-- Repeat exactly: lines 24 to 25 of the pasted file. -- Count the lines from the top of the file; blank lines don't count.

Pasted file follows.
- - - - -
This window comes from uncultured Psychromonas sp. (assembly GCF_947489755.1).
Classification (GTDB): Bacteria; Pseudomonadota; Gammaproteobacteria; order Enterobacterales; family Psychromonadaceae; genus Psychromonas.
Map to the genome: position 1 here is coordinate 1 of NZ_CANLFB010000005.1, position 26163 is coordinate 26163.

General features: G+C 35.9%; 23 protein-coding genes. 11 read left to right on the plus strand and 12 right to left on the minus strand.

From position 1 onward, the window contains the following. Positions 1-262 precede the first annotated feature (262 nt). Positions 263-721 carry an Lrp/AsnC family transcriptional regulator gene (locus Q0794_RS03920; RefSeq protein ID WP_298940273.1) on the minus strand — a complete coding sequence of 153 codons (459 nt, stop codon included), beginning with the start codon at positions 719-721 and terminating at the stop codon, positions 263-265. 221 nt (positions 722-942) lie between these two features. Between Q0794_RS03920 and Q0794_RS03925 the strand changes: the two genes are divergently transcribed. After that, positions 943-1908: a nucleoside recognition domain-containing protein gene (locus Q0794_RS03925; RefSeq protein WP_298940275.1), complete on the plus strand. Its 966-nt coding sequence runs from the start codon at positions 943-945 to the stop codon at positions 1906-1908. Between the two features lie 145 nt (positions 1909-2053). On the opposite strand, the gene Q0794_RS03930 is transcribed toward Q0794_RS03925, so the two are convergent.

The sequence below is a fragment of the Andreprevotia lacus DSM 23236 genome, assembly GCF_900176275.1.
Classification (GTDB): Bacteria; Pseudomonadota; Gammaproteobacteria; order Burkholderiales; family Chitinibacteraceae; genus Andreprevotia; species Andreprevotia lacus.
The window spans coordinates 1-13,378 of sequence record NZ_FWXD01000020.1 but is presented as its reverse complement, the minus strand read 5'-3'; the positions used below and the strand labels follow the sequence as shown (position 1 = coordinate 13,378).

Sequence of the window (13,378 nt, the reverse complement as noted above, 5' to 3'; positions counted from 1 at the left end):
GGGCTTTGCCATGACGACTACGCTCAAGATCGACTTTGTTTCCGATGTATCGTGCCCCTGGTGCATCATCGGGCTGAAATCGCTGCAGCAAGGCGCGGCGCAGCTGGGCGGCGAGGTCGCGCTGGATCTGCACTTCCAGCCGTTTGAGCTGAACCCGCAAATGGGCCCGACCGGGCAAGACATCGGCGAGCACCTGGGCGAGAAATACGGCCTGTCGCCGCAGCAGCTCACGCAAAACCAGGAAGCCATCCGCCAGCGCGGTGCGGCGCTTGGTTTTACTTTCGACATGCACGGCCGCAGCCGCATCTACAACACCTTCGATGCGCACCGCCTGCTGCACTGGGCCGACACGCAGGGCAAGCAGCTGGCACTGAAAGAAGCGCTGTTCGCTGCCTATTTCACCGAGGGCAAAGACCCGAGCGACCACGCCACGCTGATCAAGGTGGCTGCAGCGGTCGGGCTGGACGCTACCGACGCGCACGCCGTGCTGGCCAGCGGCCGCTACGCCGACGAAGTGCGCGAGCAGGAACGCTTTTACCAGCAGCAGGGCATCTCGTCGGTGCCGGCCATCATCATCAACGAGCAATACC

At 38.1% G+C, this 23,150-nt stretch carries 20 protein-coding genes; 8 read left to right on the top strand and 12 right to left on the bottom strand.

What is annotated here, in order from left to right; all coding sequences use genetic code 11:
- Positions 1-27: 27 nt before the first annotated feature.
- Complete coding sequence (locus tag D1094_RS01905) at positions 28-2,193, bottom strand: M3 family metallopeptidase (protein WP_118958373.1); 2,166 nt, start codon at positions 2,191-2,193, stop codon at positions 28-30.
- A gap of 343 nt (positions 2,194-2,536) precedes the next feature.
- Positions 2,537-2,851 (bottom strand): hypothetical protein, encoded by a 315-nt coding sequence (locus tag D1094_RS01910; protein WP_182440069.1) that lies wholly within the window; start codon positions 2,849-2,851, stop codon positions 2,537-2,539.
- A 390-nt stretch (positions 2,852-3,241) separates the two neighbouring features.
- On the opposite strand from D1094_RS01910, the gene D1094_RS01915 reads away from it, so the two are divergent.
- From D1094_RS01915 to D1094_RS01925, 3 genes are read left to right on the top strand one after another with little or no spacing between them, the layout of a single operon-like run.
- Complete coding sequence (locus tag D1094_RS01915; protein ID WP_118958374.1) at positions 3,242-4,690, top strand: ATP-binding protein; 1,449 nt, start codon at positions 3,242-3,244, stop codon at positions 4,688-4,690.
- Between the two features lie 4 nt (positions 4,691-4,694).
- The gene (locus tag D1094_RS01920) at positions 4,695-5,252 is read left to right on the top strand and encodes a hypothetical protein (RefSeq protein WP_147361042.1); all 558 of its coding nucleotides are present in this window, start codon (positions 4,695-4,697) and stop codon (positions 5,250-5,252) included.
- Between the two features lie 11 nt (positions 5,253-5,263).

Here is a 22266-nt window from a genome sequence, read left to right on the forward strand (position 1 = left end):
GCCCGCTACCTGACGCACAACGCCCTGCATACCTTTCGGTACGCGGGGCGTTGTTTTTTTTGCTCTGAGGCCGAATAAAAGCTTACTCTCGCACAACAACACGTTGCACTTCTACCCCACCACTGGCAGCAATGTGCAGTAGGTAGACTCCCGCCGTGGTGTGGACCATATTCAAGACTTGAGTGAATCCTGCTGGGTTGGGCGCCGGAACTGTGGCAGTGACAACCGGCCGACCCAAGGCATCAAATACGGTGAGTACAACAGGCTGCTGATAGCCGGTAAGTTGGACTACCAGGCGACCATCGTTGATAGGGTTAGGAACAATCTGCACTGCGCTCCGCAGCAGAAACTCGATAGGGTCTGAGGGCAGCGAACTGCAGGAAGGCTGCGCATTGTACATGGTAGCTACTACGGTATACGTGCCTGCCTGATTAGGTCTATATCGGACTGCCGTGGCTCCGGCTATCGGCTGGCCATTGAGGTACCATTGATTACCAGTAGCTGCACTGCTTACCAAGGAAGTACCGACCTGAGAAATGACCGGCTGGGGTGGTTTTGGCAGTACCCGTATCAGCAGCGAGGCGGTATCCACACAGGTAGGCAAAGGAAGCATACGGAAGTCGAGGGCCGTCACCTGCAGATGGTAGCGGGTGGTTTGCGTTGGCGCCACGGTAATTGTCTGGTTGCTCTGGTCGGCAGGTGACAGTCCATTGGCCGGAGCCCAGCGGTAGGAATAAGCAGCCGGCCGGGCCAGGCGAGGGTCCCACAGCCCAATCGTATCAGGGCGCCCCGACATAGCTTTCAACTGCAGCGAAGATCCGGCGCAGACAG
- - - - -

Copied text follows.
Here is a 22266-nt window from a genome sequence, read left to right on the forward strand (position 1 = left end):
GCCCGCTACCTGACGCACAACGCCCTGCATACCTTTCGGTACGCGGGGCGTTGTTTTTTTTGCTCTGAGGCCGAATAAAAGCTTACTCTCGCACAACAACACGTTGCACTTCTACCCCACCACTGGCAGCAATGTGCAGTAGGTAGACTCCCGCCGTGGTGTGGACCATATTCAAGACTTGAGTGAATCCTGCTGGGTTGGGCGCCGGAACTGTGGCAGTGACAACCGGCCGACCCAAGGCATCAAATACGGTGAGTACAACAGGCTGCTGATAGCCGGTAAGTTGGACTACCAGGCGACCATCGTTGATAGGGTTAGGAACAATCTGCACTGCGCTCCGCAGCAGAAACTCGATAGGGTCTGAGGGCAGCGAACTGCAGGAAGGCTGCGCATTGTACATGGTAGCTACTACGGTATACGTGCCTGCCTGATTAGGTCTATATCGGACTGCCGTGGCTCCGGCTATCGGCTGGCCATTGAGGTACCATTGATTACCAGTAGCTGCACTGCTTACCAAGGAAGTACCGACCTGAGAAATGACCGGCTGGGGTGGTTTTGGCAGTACCCGTATCAGCAGCGAGGCGGTATCCACACAGGTAGGCAAAGGAAGCATACGGAAGTCGAGGGCCGTCACCTGCAGATGGTAGCGGGTGGTTTGCGTTGGCGCCACGGTAATTGTCTGGTTGCTCTGGTCGGCAGGTGACAGTCCATTGGCCGGAGCCCAGCGGTAGGAATAAGCAGCCGGCCGGGCCAGGCGAGGGTCCCACAGCCCAATCGTATCAGGGCGCCCCGACATAGCTTTCAACTGCAGCGAAGATCCGGCGCAGACAG